Sep 19, 2023

Rosemary Hennigan

In conversation with The University Times, Rosemary Hennigan recounts her first year in Trinity and the importance of finding your place.

Ella HusseyRadius Co-Editor
Emer Moreau for the University Times

Acclaimed author and law graduate, Rosemary Hennigan, still remembers walking through the front gates of Trinity as a first year and getting the immediate feeling of “being enormously overwhelmed by the number of people”. Hennigan tells The University Times that her reason for applying for Trinity was that both her brothers had previously gone to university, so she already had a sense of what it was going to be like. 

In her first few weeks of studying law, Hennigan reveals that she “had no idea of what was going on”. She continues by saying how her expectations of what her course was going to be like did not match the reality. She notes: “You are dunked in, and suddenly you’re like, this is serious stuff, and you feel like you’re an adult for the first time”. As the year goes on, the author admits that you “catch up after a while and become more comfortable”. She implores freshers to remember that in college, you just “learn things along the way”.

One of the more striking moments in her first year of Trinity came through debating. Hennigan admitted that she had never done much debating in school, but just “wandered into rooms and gave it a go”. The author recounted one memorable experience in which she “by accident made it to the final” of Maidens, the novice debating competition. Hennigan recalls attending a dinner with Kader Asmal, a South African politician who contributed to the post-apartheid constitution. She confesses to sitting beside him and having no idea who he was. She remembers feeling a sense of imposter syndrome, recounting: “I walked into the GMB and the whole place was full and all eyes turned to me and I thought, ‘oh God, I’m definitely not meant to be here’.” 


Hennigan’s experience and conscious effort of constantly putting herself out there aided her in finding her identity in Trinity. “I recommend that a way through College is walking into rooms and figuring out what is going on and seeing if it is for you or not”. College is all about the experience of self-discovery, she says. She recalls a memory from her first week in College when she went to a Players event. Hennigan says, “I walked in and everyone was being a tree and had their shoes off and I didn’t know where to put my shoes”. She jokes, laughing, that she “didn’t know if my socks went in my shoes”. 

Hennigan learned from her time in university that not every room you walk into will be for you, but that you need to be brave about it. The author comments about how to find your space, “walking in and thinking, ‘Oh God, this is a lot’ and who am I here among it? How do I find a space for myself? But I promise you, you will find it if you’re a little bit fearless about it”.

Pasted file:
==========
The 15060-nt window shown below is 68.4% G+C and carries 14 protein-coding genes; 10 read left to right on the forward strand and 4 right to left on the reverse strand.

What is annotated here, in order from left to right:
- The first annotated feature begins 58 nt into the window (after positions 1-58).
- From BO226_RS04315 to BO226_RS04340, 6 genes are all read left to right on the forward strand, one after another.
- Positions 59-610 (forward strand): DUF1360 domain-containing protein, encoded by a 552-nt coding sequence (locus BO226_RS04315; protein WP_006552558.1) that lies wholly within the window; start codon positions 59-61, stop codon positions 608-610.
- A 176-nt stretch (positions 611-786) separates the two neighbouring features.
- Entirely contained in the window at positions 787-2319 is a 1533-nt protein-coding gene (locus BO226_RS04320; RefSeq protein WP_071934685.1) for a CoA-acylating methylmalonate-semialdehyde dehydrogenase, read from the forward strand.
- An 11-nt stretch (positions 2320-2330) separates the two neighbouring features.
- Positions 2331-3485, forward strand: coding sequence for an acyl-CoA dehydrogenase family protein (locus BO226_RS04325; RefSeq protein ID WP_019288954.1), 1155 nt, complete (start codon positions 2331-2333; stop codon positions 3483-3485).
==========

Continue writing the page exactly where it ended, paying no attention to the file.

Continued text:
She continues, saying that she wishes she could tell her younger self to “not let other people intimidate or undermine my confidence”. Although the law graduate recalls walking into a lot of rooms, she also remembers walking quickly back out of them feeling like everyone else knew what they were doing. Hennigan realised in her later years of studies that “no one knows what they’re doing and the people who put their hands up on the first day who you think know the answers actually don’t know the answers”. 

Hennigan, who is set to release her second novel, The Favourites, in early 2024, explains why she decided to set parts of the narrative in Trinity. The author admits to being “nervous” about basing a book in Trinity “because there’s been so many”. She touches on how she felt studying on a small campus with such historical significance, noting that it can “feel intense being a part of it”. However, since finishing her studies, Hennigan has a newfound appreciation for the campus, sharing how it was the foundation of the start of her adult life. She notes, “It was the start of my adult life …  it’s almost a birthplace and I’m sure it’s similar for a lot of people, the effect of it”, continuing, “it has a sense of place and history that you appreciate when you’ve left.”

Trinity still impacts Hennigan’s daily life, with the writer admitting that she still “walks through Trinity every day” and is still able to draw inspiration from it after graduating. Hennigan tells me that her friends have remained the same since her first days in Trinity, “all my close friends are the people I met in my first year in Trinity”. Hennigan’s experience as a fresher should encourage students to consciously choose to walk into rooms, regardless of the outcome, and that things will become easier as the year continues. Hennigan’s second novel, The Favourites is being released in Ireland at the start of 2024.

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